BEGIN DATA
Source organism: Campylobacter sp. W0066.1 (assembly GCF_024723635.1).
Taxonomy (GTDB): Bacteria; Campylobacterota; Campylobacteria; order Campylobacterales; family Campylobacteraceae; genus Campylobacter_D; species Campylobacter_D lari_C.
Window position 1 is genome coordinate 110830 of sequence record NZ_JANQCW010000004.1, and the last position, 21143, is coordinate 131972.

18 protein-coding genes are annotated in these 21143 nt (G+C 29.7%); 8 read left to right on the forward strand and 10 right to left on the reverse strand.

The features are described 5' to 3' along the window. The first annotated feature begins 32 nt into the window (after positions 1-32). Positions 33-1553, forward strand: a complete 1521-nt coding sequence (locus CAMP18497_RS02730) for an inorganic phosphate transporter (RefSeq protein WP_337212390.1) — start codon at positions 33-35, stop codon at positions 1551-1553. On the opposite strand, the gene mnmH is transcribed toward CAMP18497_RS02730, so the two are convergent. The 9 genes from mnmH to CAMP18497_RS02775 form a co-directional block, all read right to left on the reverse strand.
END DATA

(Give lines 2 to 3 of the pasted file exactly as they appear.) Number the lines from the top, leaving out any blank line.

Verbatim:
Taxonomy (GTDB): Bacteria; Campylobacterota; Campylobacteria; order Campylobacterales; family Campylobacteraceae; genus Campylobacter_D; species Campylobacter_D lari_C.
Window position 1 is genome coordinate 110830 of sequence record NZ_JANQCW010000004.1, and the last position, 21143, is coordinate 131972.